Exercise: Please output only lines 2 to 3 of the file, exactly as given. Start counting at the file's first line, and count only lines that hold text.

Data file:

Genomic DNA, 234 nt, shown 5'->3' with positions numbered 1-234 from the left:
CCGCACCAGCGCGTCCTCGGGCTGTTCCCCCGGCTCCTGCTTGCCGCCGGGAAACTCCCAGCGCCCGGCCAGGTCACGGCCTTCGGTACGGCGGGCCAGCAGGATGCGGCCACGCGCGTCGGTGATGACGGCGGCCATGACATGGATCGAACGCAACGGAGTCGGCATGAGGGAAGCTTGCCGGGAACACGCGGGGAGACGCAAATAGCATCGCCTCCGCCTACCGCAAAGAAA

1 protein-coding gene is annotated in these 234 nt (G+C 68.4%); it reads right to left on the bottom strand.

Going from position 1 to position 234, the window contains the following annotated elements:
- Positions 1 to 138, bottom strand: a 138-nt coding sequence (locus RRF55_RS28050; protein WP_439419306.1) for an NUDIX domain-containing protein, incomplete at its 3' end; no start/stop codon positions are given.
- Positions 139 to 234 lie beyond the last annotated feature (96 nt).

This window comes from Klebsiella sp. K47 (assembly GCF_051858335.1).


CCGCACCAGCGCGTCCTCGGGCTGTTCCCCCGGCTCCTGCTTGCCGCCGGGAAACTCCCAGCGCCCGGCCAGGTCACGGCCTTCGGTACGGCGGGCCAGCAGGATGCGGCCACGCGCGTCGGTGATGACGGCGGCCATGACATGGATCGAACGCAACGGAGTCGGCATGAGGGAAGCTTGCCGGGAACACGCGGGGAGACGCAAATAGCATCGCCTCCGCCTACCGCAAAGAAA

1 protein-coding gene is annotated in these 234 nt (G+C 68.4%); it reads right to left on the bottom strand.